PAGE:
Caltrans, in an effort to prevent suicide jumps off the Cold Spring Canyon Bridge along Highway 154, is headed toward installing a safety barrier along the bridge. Since its construction in 1963, the bridge has been the site of 43 suicide jumps. A multi-agency task force was formed to discuss ideas for how to prevent further suicides at the bridge, which has the highest concentration of fatalities-suicides or otherwise-of any spot location in Caltrans District 5, which includes Monterey, Santa Cruz, San Benito, and San Luis Obispo counties in addition to Santa Barbara County.
In addition to the barrier, other options are being considered, some seeming more likely than others. Ideas include call boxes with a direct suicide hotline number (SBCAG is looking into the possibility), video cameras (they may have a negative effect, serving as an attraction to jumpers), restricting parking and pullout areas near the bridge (they’re needed for maintenance staff, lighting (research says it won’t help) and surveillance, the last of which might necessitate increased staffing and resources.
After two meetings in May 2006, retired Caltrans traffic safety engineer Nevin Sams said Caltrans saw an overwhelming response and favorable push to install the suicide barricade. “It’s not should we put it in, it’s how fast can we put it in,” said Sams, who is still volunteering his time on the project because he said he believes in it.
The project may not be completed as quickly as Nevin would like, however. By law, there are many hoops Caltrans has to jump through before construction can begin, including an environmental review design, which Caltrans is going through right now. If things go as planned, the $605,000 project-funded by the state and featuring six-foot-tall iron bars whose tops curl in towards the roadway-wouldn’t be completed until 2010. Even a temporary barrier for the meantime would be forced to undergo the same review. “We’re trying to expedite it as much as possible,” said project manager Sara von Schwind.
But Marc McGinnes, one of the few dissenters to the project-or at least the way Caltrans is going about the project-presented at an informational meeting said the process was moving too quickly. “It’s all about the decision-making,” he said. “You don’t jump to conclusions, you find facts.”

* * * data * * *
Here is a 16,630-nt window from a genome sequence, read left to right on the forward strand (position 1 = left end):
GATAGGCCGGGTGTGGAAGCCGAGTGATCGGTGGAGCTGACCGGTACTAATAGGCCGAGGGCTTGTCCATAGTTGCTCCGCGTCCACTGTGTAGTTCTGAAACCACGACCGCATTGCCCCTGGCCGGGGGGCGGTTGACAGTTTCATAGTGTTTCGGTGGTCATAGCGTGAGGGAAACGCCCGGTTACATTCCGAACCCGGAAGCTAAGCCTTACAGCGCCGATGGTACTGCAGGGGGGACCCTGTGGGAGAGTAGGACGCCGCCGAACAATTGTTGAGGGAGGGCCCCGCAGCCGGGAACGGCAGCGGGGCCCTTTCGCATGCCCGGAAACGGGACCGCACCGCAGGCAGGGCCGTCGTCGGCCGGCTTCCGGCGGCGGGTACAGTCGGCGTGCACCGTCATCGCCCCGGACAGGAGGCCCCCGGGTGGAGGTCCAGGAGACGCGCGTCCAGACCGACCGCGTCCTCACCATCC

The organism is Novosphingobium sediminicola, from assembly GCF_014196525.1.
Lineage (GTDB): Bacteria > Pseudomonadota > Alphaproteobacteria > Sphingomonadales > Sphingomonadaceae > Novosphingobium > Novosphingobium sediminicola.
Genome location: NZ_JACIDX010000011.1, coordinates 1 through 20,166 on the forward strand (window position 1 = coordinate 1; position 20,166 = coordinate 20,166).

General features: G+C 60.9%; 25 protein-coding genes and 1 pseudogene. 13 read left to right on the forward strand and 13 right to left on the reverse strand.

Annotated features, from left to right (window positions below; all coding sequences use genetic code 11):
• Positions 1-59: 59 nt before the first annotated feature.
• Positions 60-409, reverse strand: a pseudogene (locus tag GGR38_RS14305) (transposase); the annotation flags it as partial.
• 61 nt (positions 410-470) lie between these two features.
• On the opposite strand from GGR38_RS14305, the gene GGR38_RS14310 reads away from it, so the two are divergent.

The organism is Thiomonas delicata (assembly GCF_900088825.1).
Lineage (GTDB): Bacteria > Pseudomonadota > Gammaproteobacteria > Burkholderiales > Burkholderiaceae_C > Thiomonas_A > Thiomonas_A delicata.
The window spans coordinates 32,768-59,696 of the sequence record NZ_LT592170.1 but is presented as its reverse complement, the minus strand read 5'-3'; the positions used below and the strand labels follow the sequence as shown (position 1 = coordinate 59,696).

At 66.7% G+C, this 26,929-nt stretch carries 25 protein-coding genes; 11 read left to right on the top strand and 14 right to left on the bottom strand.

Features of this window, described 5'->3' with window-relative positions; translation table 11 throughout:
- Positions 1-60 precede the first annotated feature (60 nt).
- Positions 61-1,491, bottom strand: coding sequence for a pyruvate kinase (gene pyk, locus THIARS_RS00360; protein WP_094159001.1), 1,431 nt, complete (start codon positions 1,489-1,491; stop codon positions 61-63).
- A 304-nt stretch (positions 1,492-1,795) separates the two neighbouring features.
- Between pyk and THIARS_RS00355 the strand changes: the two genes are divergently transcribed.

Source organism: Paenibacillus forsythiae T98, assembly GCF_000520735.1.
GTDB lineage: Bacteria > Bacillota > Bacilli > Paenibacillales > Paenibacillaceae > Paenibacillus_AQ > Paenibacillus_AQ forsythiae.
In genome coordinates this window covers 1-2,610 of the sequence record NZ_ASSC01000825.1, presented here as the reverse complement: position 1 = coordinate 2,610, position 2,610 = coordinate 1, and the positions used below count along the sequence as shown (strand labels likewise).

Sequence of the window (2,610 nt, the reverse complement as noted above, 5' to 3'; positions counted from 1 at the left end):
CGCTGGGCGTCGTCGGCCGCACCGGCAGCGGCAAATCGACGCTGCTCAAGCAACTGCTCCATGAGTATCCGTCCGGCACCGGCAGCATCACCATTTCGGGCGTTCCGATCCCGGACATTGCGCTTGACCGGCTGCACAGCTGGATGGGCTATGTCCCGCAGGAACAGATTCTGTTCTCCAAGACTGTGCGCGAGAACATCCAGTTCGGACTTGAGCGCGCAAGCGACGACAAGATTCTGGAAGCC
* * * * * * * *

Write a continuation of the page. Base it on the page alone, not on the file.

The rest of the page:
Not all of the options have been explored, he said. One main argument dissenters of the project have is that people who want to end their lives will find other ways to do it if the bridge had a barrier. Not true, said Dr. Jamie Rotnofsky, executive director of the Glendon Association. She cited Washington, D.C., where two bridges, the Ellington and Taft, run parallel to one another over the same river. One of the bridges had a barrier installed, and the number of annual suicide jumps dropped from four to zero. The other bridge’s suicide numbers stayed the same. She also cited a 1978 study which found that out of 515 people who were prevented from jumping from San Francisco’s Golden Gate Bridge, 94 percent were either still alive or had died of natural causes.
The other argument against the proposed bridge barrier contends that the aesthetics would deteriorate with the addition. Von Schwind said Caltrans is weighing the beauty side of things as much as it is weighing the engineering side of adding the barriers. The views from the bridge and of the bridge are both being taken into consideration.
Caltrans is accepting comments for this portion of the process through Aug. 8. The final environmental document won’t be released until next summer.